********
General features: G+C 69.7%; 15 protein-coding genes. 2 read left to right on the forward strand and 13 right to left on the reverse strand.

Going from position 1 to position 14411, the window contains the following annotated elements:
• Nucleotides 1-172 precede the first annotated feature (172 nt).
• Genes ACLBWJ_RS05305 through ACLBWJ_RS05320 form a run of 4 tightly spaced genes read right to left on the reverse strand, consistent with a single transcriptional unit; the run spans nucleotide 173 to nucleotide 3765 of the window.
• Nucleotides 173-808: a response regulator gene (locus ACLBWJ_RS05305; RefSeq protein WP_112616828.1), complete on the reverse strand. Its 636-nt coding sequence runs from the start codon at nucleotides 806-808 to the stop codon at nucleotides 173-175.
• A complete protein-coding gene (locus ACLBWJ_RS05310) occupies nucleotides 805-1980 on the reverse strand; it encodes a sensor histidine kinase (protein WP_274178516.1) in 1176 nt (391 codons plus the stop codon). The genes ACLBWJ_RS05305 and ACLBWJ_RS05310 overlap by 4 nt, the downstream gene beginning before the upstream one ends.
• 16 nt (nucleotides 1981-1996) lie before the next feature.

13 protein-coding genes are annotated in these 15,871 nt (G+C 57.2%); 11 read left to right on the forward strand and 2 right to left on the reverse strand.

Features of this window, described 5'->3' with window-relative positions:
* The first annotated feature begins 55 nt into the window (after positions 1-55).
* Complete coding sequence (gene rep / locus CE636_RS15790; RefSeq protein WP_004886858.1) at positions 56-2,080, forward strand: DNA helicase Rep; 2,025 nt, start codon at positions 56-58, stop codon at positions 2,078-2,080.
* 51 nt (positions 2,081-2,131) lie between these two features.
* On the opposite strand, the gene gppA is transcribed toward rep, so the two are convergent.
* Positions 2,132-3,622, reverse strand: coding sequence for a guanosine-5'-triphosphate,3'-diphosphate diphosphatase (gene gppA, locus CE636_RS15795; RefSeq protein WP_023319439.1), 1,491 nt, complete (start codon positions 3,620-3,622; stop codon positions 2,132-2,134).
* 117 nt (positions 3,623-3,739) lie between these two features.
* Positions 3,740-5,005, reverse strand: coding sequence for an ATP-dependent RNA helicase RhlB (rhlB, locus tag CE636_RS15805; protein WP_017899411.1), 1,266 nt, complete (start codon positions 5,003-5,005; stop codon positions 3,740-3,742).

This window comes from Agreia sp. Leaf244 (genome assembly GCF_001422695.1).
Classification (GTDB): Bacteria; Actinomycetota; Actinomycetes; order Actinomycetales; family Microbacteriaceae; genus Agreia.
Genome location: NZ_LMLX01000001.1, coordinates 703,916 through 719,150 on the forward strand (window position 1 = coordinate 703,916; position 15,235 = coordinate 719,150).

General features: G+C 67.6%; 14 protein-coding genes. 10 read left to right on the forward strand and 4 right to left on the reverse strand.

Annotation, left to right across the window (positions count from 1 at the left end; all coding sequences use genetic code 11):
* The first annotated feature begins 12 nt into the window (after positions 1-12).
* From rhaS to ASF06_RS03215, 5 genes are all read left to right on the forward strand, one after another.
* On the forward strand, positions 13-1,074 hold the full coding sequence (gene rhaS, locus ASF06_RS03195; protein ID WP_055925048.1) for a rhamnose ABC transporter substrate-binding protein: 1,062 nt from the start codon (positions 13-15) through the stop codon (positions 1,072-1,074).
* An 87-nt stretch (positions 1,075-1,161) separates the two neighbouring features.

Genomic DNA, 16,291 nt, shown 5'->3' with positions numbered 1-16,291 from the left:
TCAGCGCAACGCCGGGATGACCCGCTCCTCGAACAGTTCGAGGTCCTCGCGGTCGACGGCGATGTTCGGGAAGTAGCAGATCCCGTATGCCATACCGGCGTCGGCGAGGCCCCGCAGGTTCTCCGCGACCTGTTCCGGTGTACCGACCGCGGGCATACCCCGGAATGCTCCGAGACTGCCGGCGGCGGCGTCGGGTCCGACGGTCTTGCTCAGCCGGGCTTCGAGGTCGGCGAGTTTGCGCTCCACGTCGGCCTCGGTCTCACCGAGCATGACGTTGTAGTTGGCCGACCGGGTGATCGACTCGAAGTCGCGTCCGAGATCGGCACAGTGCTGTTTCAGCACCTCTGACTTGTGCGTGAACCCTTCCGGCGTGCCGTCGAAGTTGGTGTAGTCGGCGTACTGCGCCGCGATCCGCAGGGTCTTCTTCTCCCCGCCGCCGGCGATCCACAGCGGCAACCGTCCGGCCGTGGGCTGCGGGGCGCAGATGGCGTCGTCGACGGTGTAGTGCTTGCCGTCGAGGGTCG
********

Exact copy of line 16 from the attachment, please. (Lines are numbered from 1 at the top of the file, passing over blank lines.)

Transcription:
* Positions 3,740-5,005, reverse strand: coding sequence for an ATP-dependent RNA helicase RhlB (rhlB, locus tag CE636_RS15805; protein WP_017899411.1), 1,266 nt, complete (start codon positions 5,003-5,005; stop codon positions 3,740-3,742).